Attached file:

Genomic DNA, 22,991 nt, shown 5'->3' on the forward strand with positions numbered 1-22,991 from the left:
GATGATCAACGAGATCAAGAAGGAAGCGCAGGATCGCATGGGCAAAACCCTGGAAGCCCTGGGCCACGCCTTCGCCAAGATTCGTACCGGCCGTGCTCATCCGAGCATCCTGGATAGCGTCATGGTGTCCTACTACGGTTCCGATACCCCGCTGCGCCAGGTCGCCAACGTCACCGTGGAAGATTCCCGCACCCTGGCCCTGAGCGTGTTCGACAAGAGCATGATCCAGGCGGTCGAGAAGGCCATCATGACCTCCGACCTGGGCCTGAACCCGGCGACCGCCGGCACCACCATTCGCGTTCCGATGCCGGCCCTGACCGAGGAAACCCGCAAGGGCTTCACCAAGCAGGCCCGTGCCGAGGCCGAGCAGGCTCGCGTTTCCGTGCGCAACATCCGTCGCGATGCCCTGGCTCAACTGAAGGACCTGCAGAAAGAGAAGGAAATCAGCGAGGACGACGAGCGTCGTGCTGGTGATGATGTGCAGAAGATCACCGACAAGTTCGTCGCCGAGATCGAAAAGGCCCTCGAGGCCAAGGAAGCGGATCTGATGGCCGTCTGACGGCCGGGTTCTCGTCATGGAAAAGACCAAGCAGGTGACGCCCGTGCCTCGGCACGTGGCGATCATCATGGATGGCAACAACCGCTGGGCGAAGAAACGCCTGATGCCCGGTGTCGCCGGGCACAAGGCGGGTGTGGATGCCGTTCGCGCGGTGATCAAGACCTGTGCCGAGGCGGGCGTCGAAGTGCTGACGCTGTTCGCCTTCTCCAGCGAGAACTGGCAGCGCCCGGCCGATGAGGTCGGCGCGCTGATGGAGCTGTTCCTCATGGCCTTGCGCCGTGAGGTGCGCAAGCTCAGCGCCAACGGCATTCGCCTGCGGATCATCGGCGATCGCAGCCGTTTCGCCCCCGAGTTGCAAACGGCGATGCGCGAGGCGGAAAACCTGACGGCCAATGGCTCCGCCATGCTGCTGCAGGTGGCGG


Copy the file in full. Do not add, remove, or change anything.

Genomic DNA, 22,991 nt, shown 5'->3' on the forward strand with positions numbered 1-22,991 from the left:
GATGATCAACGAGATCAAGAAGGAAGCGCAGGATCGCATGGGCAAAACCCTGGAAGCCCTGGGCCACGCCTTCGCCAAGATTCGTACCGGCCGTGCTCATCCGAGCATCCTGGATAGCGTCATGGTGTCCTACTACGGTTCCGATACCCCGCTGCGCCAGGTCGCCAACGTCACCGTGGAAGATTCCCGCACCCTGGCCCTGAGCGTGTTCGACAAGAGCATGATCCAGGCGGTCGAGAAGGCCATCATGACCTCCGACCTGGGCCTGAACCCGGCGACCGCCGGCACCACCATTCGCGTTCCGATGCCGGCCCTGACCGAGGAAACCCGCAAGGGCTTCACCAAGCAGGCCCGTGCCGAGGCCGAGCAGGCTCGCGTTTCCGTGCGCAACATCCGTCGCGATGCCCTGGCTCAACTGAAGGACCTGCAGAAAGAGAAGGAAATCAGCGAGGACGACGAGCGTCGTGCTGGTGATGATGTGCAGAAGATCACCGACAAGTTCGTCGCCGAGATCGAAAAGGCCCTCGAGGCCAAGGAAGCGGATCTGATGGCCGTCTGACGGCCGGGTTCTCGTCATGGAAAAGACCAAGCAGGTGACGCCCGTGCCTCGGCACGTGGCGATCATCATGGATGGCAACAACCGCTGGGCGAAGAAACGCCTGATGCCCGGTGTCGCCGGGCACAAGGCGGGTGTGGATGCCGTTCGCGCGGTGATCAAGACCTGTGCCGAGGCGGGCGTCGAAGTGCTGACGCTGTTCGCCTTCTCCAGCGAGAACTGGCAGCGCCCGGCCGATGAGGTCGGCGCGCTGATGGAGCTGTTCCTCATGGCCTTGCGCCGTGAGGTGCGCAAGCTCAGCGCCAACGGCATTCGCCTGCGGATCATCGGCGATCGCAGCCGTTTCGCCCCCGAGTTGCAAACGGCGATGCGCGAGGCGGAAAACCTGACGGCCAATGGCTCCGCCATGCTGCTGCAGGTGGCGG